Disciplining your child in public
What do you do if your child flies into a rage in public? Should you give in or discipline them?
PHOTO: Getty Images

Most parents have been in this tricky situation: you’re in a shopping mall, surrounded by strangers, when your child throws a full-on tantrum. Maybe it’s about a toy you didn’t buy, or the sweets they want that aren’t good for their health.

The question is: do you give in to your child’s demands or exercise discipline there and then, irrespective of the disapproving looks cast in your direction by bystanders?

Discipline in itself is a thorny issue, and it becomes even more complicated to dish out when your child’s acting up in public.

Understand the behaviour

Parents can break the vicious cycle of public disobedience only if they understand their children’s behaviour, says Nikki Bush, an author and specialist in creative parenting.

“If you don’t read their basic needs of being tired, hungry, thirsty, bored or in need of attention, they’ll use negative attention-seeking behaviour strategies to draw your attention to them,” she says. Bush says various factors could account for children being disobedient:

  • You may be busy and their disobedience is a way of letting you know they feel neglected.
  • They may have tried to attract your attention in subtle ways. Their loud disobedience is their final attempt at getting it.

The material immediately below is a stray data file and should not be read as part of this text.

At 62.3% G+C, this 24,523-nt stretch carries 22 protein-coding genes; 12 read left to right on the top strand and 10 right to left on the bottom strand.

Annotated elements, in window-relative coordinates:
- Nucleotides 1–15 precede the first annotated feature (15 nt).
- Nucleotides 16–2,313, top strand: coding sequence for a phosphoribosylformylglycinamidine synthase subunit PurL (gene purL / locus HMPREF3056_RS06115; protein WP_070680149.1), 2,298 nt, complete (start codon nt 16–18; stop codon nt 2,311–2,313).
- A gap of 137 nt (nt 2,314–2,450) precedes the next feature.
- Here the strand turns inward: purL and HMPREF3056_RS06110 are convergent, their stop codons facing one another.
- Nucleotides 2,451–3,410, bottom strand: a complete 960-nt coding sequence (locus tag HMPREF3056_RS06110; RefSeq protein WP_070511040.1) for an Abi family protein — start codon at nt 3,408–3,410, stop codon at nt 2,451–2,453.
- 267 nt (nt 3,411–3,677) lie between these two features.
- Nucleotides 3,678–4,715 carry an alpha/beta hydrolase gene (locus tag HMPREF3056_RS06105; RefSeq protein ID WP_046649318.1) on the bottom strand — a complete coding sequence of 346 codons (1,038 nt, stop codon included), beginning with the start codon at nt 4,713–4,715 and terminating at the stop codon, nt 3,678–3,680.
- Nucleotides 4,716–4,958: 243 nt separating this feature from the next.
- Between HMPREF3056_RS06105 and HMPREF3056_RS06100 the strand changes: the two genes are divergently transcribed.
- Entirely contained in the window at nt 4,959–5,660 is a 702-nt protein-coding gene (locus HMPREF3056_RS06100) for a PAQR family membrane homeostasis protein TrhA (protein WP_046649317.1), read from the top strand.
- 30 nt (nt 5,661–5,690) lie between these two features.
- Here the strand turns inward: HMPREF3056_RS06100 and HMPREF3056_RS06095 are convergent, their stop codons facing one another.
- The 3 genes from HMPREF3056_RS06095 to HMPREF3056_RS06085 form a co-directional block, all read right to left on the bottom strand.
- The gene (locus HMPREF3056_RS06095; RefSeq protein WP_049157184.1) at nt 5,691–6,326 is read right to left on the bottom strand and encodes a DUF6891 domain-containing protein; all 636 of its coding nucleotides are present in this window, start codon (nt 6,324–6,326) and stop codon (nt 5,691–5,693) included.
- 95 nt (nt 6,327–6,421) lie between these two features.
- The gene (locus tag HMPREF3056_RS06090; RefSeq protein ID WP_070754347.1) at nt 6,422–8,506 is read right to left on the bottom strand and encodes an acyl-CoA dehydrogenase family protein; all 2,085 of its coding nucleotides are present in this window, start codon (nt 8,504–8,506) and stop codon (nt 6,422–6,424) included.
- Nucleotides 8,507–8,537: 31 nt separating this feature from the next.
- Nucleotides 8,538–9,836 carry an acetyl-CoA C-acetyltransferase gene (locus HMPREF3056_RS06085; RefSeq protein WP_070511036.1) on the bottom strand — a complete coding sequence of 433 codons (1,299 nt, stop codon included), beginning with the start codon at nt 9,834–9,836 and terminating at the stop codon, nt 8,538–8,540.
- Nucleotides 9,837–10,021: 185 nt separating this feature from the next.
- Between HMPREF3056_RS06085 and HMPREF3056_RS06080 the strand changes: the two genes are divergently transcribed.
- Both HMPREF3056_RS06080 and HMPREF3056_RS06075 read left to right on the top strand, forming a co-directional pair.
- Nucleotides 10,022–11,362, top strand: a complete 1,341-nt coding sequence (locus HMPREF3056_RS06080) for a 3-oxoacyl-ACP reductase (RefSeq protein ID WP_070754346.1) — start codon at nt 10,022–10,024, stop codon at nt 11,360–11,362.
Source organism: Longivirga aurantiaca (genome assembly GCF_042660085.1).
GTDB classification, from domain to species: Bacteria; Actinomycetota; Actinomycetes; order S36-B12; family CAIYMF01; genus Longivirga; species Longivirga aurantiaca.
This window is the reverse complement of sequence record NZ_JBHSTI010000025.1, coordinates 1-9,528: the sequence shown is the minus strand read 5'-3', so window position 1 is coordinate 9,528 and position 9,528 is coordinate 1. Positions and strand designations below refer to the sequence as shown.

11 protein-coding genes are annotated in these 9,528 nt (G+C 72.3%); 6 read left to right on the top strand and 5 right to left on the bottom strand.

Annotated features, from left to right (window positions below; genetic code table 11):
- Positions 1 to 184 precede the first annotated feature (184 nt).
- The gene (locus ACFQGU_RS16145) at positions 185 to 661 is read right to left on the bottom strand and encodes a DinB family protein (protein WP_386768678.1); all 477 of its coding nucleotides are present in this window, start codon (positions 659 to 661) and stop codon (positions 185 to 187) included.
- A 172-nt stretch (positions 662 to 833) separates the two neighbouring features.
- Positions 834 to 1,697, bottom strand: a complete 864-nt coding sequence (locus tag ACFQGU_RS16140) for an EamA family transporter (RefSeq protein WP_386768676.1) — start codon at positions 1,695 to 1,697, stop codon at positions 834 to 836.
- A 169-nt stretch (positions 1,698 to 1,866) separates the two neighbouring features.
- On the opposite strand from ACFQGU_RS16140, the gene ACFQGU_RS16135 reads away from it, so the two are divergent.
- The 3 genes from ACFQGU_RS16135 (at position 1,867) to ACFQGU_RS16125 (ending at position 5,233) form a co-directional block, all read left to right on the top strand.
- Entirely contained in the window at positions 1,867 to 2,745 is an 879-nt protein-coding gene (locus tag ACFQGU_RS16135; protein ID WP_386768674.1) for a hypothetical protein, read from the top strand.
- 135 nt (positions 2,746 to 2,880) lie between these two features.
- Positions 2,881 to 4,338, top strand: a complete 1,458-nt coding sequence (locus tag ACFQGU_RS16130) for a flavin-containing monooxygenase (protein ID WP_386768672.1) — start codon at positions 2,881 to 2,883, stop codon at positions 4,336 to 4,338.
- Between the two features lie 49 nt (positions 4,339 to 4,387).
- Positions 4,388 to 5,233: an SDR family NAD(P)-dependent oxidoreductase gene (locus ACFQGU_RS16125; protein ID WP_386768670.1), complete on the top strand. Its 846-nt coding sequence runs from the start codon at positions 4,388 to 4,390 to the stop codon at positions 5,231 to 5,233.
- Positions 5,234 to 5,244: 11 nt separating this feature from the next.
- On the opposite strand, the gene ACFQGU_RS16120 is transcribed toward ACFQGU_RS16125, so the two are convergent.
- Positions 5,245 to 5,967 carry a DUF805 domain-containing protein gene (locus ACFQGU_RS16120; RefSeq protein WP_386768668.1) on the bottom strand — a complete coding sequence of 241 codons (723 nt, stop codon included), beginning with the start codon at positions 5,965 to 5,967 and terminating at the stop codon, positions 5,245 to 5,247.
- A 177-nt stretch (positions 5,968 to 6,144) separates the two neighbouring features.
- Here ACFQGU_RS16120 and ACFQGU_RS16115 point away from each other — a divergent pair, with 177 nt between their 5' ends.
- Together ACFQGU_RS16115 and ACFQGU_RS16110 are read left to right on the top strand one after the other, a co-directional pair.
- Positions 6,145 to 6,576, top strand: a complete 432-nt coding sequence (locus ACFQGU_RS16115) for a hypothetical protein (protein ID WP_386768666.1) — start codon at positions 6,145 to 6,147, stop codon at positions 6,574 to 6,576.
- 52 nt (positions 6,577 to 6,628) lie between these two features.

• Your child feels out of control and the behaviour is a way of feeling in control.

Be consistent

It’s essential to be consistent in disciplining, says Eva Burger, a counsellor based in Bellville, Cape Town. “Children can find it confusing if the rules or the consequences change in different situations, as when in public,” she explains. “Check children even if you’re right in the middle of a mall.”

You don’t have to feel embarrassed about disciplining your children in public. On the contrary, you’re teaching them that you’re keeping your word, Burger explains.

She says it’s important not to delay punishment too long, especially in the case of children younger than six.

“It’s important that kids know what they’re being punished for, so the consequences of misbehaviour must be implemented straight after the misbehaviour occurs.”

If you don’t want to make a scene in front of other people, take your child aside, Bush suggests. “There’s no point embarrassing yourself or your child. It’s destructive and you want to break the negative behaviour cycle, not perpetuate it.

Discuss the rules first

“It’s often a good idea to set the rules before you go out in public,” Burger says. “This allows your child to know that their actions will have consequences and they know what the consequences are.

“Children generally respond well to being given a clear plan of what’s going to happen at the supermarket or the restaurant,” Bush says. “It gives them the idea that you’re in charge and they know what’s expected of them and what might happen.”

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